Sunday, May 6, 2012

Cafe de Flore - an appreciation

This is not a tragic film. No-one dies in this film. It is a film about letting go, about transition, about turning the corner when you thought you were going straight ahead.

There are two stories here. They do not segue, one into the other. One story is set in Paris in 1969. The other story is set in Toronto in the present day. There is not a character in the first story who appears in the second story. Don’t try to find one. However, the two stories examine the difficulty encountered by human beings who have to contend with change.

It is a terrific story, and a very fine film. The narrative put me in mind of ‘Babel’ with Cate Blanchette and an American male actor. The director, Jean-Marc Vallee, has created a multi-layered film which utilises music and our cultural expectations to assist his audience to follow the characters on their transition.

The two main characters are Jacqueline, played by Vanessa Paradis, and Carole played by Helene Florent. I am not sure why the film is titled ‘Cafe de Flore’. All I can think of is that the cafe of the same name in 6th arrondissement in Paris was a meeting place for intellectual discussion in the ‘50s and ‘60s. This film makes manifest an intellectual conceit: transition.

Jacqueline gives birth to a son, Lauren (played by Marin Gerrier) who has Down Syndrome, and we are told that she finally realises why she is on this earth. As a single mother, Jacqueline, devotes her life to ensuring her son is happy and loved. The relationship between the two actors is just superb. Riding on the metro, we are told that children with this genetic problem have a life expectancy of about 25 years. When Laurent is seven he goes to school, meets, and falls in love with Vero who also has Down Syndrome. Jacqueline’s life hits a brick wall. She had not considered that by loving and ensuring that Laurent had the skills to live his own life, she would no longer be central to his life. Letting go is the issue here. The penultimate scene for this story line occurs in a car as Jacqueline takes both Laurent and Vero to check out a new school. We have all the visuals and the music cues to indicated that something traumatic is going to happen. Then the screen is frozen on a single headlight. The final scene in this story shows Jacqueline pacing a deck at the back of a house, dressed quite differently from previously.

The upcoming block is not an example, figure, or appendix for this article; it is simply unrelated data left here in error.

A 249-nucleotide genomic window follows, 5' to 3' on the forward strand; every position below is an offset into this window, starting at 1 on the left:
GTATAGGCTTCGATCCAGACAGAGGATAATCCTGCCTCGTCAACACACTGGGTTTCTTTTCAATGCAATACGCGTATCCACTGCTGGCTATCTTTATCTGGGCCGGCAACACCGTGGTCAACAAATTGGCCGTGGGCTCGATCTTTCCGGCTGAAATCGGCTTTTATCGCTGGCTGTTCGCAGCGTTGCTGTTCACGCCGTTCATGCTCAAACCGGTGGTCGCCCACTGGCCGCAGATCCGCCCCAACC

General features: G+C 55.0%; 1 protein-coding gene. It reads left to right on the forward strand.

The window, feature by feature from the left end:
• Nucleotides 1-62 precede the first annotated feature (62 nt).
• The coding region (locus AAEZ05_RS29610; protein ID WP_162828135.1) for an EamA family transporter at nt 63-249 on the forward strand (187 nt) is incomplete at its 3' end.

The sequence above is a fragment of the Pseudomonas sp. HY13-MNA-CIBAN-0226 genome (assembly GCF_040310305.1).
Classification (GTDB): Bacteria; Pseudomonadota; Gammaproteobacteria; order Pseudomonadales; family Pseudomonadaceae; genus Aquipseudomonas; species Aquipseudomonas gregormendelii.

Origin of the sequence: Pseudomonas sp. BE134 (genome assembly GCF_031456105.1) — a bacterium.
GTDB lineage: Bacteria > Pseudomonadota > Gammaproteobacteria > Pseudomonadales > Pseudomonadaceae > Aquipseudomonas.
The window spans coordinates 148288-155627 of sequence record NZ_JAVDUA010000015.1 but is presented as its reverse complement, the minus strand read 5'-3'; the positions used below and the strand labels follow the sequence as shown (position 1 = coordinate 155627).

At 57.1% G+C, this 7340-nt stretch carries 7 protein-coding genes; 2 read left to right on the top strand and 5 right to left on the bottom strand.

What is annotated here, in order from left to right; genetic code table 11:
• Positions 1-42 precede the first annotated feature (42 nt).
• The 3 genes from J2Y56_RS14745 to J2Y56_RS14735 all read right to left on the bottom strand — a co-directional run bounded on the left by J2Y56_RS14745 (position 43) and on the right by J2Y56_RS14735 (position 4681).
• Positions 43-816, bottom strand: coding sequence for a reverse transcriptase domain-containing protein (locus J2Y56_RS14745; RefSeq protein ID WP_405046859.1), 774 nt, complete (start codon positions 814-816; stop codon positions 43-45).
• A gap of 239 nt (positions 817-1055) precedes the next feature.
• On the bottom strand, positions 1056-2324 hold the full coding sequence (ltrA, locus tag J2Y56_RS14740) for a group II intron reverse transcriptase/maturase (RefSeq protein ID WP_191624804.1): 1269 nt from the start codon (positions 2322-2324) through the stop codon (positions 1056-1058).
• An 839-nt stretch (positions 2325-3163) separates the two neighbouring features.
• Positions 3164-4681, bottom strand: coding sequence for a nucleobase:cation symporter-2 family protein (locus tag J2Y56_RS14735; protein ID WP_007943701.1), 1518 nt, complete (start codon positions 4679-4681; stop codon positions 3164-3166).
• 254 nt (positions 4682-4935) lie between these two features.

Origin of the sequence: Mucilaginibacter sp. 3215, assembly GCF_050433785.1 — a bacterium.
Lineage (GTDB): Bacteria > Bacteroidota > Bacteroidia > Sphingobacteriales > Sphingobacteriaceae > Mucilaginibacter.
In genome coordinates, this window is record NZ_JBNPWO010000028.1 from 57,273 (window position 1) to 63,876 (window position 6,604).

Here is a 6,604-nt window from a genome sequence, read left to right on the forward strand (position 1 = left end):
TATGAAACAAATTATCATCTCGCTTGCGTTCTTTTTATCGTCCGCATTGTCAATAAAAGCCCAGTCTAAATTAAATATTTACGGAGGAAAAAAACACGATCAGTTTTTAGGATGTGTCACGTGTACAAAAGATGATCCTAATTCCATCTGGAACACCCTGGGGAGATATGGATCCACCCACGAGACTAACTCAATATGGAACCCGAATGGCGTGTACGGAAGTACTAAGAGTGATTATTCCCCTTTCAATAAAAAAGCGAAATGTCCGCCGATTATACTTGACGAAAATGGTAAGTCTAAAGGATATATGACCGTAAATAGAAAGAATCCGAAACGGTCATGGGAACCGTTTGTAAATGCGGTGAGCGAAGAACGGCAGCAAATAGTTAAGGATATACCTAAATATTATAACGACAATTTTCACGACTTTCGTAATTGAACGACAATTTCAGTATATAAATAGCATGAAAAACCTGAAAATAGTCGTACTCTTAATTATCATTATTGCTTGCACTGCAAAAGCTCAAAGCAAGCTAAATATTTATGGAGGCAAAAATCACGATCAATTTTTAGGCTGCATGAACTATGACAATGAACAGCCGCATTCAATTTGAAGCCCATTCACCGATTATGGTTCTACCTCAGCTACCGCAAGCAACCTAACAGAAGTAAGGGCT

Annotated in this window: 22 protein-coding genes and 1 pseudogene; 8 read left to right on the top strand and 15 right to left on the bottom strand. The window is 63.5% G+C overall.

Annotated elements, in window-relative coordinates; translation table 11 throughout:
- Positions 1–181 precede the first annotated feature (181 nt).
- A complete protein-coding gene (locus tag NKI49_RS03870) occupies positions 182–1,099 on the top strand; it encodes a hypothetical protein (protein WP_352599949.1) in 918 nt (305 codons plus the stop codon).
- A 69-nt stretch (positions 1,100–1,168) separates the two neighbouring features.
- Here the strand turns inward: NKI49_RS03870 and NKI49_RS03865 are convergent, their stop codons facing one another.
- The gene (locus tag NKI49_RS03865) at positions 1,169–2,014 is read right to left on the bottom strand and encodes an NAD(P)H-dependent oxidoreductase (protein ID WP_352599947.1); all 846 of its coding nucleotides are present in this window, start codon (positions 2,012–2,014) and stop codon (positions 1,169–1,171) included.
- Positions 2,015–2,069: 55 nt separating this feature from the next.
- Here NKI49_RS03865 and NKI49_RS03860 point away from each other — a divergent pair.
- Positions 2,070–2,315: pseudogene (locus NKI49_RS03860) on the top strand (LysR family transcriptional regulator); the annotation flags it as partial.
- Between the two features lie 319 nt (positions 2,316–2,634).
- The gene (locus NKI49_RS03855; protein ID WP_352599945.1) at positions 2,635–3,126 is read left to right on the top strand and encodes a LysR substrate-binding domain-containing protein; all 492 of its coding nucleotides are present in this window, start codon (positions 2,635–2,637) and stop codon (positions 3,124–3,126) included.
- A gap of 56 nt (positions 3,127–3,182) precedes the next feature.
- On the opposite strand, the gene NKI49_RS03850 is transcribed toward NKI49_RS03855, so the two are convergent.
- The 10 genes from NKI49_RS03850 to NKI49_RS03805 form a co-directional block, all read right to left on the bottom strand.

Carole has only had one lover in her life, Antoine, played by Kevin Parent. We are told that very early on, when Carole was a middling teenager, she knew that Antoine was the love of her life. They have two girls, and when Carole and Antoine are in their 30s, Antoine meets and falls in love with Rose, played by Evelyne Brochu. Carole is convinced that Antoine will return to her, and her daughters are caught in the middle. Carole and Antoine are still in love, but it is a love of respect not a love of passion. There is nothing that says love must be serial. With Carole there are a number of scenes where she is driving a car, the music is there, the tension is there, but she is not ready. Eventually, Vallee uses the same technique to indicate that Carole has bridged the divide. The next scene is a poolside party where it is obvious that Carole has let go of her teenage conceits, and is ready to live her life on a deeper, more meaningful plane.

This is a splendid film.

1 comment:

Kay L. Davies said...

Interesting. Paris and Toronto. I must tell Dick to keep an eye out for this one.